For years, military service has been recognized as one of the leading indicators of entrepreneurial success. It turns out, many valued military talents transfer well to guiding a team through the ups and downs of launching and growing a business.

Startups are much like the military. You fight for what you believe in and you need an army of believers to achieve it. Your passion is always a war within you. The military and startups have a lot common—things that are important to both.


Here are the 10 lessons from greatest military leaders for entrepreneurs,

1. Trust your core team – George Washington

“Be courteous to all, but intimate with few; and let those few be well-tried before you give them your confidence.” – George Washington (General, Continental Army)

As an early-stage entrepreneur, your team will be small, but with trustworthy people in place and proper coaching, you can better compete with the big guys.

2. Don’t give up – Ulysses S. Grant

“One of my superstitions has always been when I start to go anywhere or do anything, not to turn back, or stop until the thing intended was accomplished.” – Ulysses S. Grant (General, U.S. Army)

As an entrepreneur, you will make mistakes, but it’s how you learn from them that will define your success as a leader.

3. Never compromise – Winfield Scott

“Peace won by compromise is usually a short-lived achievement.” – Winfield Scott (General-in-Chief, U.S. Army)

Even if some people don’t believe in your business vision, it’s important to keep your team focused on the long-term goal. If you’re confident, don’t be derailed by naysayers.

4. Help your team achieve greatness – George S. Patton

“Never tell people how to do things. Tell them what to do and they will surprise you with their ingenuity.” – George S. Patton (General, U.S. Army)

Good leaders help their people achieve greatness, even during hardships. It’s important to push your employees to meet their goals and advance their career.

5. Respect your team – Robert E. Lee

“The forbearing use of power does not only form a touchstone, but the manner in which an individual enjoys certain advantages over others is a test of a true gentleman.” – Robert E. Lee (General, U.S. Army)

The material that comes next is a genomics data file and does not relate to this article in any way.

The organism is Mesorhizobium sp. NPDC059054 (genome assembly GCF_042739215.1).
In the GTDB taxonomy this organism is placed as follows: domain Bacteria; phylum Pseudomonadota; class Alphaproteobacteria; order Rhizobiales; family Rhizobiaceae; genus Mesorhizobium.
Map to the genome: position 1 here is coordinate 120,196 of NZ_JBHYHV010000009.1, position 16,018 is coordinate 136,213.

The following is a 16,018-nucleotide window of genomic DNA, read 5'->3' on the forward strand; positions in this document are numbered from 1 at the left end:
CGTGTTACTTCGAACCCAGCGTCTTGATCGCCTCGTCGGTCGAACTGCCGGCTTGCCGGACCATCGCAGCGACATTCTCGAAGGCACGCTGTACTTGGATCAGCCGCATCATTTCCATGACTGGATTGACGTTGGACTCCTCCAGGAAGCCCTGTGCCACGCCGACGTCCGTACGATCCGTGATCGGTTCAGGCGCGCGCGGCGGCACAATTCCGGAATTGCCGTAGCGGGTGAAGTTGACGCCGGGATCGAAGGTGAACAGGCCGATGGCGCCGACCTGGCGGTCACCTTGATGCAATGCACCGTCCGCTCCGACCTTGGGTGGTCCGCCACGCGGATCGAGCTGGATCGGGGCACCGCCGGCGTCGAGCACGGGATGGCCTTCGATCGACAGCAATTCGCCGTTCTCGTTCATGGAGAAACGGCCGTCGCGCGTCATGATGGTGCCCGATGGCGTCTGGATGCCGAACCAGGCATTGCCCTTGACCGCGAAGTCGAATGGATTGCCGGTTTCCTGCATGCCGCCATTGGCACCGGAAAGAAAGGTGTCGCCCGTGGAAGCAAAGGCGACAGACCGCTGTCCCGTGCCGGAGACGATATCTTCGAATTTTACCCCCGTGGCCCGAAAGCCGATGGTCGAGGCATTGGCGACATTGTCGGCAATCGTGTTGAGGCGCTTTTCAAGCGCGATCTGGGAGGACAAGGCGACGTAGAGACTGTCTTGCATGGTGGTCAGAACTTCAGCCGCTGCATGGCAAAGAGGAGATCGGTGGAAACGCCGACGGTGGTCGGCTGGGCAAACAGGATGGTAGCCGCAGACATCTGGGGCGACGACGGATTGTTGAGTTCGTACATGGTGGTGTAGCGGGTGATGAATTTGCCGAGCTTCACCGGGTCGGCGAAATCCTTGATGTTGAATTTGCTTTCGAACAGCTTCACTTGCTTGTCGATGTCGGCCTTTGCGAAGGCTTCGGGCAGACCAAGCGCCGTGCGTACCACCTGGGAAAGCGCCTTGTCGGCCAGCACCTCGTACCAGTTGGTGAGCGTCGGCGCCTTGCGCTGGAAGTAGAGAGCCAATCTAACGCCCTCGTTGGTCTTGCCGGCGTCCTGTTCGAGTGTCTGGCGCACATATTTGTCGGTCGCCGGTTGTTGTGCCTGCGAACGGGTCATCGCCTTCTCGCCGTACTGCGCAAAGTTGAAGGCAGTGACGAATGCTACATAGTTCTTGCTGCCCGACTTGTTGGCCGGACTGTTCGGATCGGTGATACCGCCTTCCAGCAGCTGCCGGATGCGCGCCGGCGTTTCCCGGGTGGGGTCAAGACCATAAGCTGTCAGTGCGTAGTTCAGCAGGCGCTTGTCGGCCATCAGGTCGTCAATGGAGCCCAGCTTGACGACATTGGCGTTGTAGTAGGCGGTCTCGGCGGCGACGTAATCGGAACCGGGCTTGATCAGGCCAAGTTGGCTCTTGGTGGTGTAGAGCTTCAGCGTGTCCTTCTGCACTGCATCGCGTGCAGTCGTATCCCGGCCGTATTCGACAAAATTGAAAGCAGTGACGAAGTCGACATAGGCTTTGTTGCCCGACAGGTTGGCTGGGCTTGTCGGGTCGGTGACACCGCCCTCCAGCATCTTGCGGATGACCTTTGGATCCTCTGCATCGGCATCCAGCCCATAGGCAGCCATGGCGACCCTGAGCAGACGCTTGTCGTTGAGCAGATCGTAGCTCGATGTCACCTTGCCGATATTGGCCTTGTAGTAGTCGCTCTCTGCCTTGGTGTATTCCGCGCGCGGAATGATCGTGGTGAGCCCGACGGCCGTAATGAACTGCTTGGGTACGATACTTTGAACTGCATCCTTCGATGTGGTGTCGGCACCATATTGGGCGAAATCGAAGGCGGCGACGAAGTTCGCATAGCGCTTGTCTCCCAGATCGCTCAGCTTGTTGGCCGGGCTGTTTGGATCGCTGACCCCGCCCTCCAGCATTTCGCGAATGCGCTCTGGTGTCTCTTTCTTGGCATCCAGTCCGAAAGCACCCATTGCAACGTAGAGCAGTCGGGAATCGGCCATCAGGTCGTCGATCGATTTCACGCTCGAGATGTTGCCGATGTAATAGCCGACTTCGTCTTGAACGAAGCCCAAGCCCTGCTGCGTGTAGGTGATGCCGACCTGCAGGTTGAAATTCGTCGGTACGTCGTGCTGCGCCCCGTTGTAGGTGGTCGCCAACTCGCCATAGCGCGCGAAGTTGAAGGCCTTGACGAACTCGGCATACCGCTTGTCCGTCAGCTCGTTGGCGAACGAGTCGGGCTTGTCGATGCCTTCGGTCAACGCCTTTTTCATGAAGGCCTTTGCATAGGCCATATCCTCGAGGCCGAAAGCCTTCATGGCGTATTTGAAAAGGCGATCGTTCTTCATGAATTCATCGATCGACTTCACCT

When you respect your employees, they will respect you. A happy team is a productive team, and when people believe in their leader, they’ll go to war for him.

6. Create a cooperative culture – Dwight D. Eisenhower

“Leadership is the art of getting someone else to do something you want done because he wants to do it.” – Dwight D. Eisenhower (General, U.S. Army)

When your staff is all on the same page, working together, your business will reap the benefits.

7. Stay positive – Lewis B. ‘Chesty’ Puller

“All right, they’re on our left, they’re on our right, they’re in front of us, they’re behind us…they can’t get away this time.” – Lewis B. ‘Chesty’ Puller (Lieutenant General, U.S. Marine Corps)

In the face of adversity, you have to stay calm and positive. If you lose it, your team will follow suit – tenfold.

8. Recognize your hard workers – Eugene B. Fluckey

“What wordy praise can one give such men as these; men who…follow unhesitatingly when in the vicinity of minefields so long as there is the possibility of targets…Men who will fight to the last bullet and then start throwing the empty shell cases. These are submariners.” – Eugene B. Fluckey (Rear Admiral, U.S. Navy)

Once you find a good team, be sure to dole out credit and tout their achievements. A little recognition goes a long way.

9. Get in the trenches – Norman Schwarzkopf

“It doesn’t take a hero to order men into battle. It takes a hero to be one of those men who goes into battle.” – Norman Schwarzkopf (General, U.S. Army)

As an entrepreneur you have to dig in on the front lines, right alongside your team. You will get the best work from your people if you’re willing to stick out your neck for them.

10. Keep everyone motivated – Dudley ‘Mush’ Morton

“Tenacity, Dick, stay with the bast*rd ‘til he’s on the bottom.” – Mush Morton (Lieutenant Commander, U.S. Navy)

If your employees don’t believe in you and your vision, you’ll have a tough road ahead. Make sure everyone knows what’s in it for him or her in the long run.

About Author

Biplab Ghosh

Biplab lives his life around technology and is particularly keen to explore the intersection of technology and human behaviour. Always looking for new ideas, and ways that can make things simpler. He is a geek with the flair for travel and has great passion for music and theatres.

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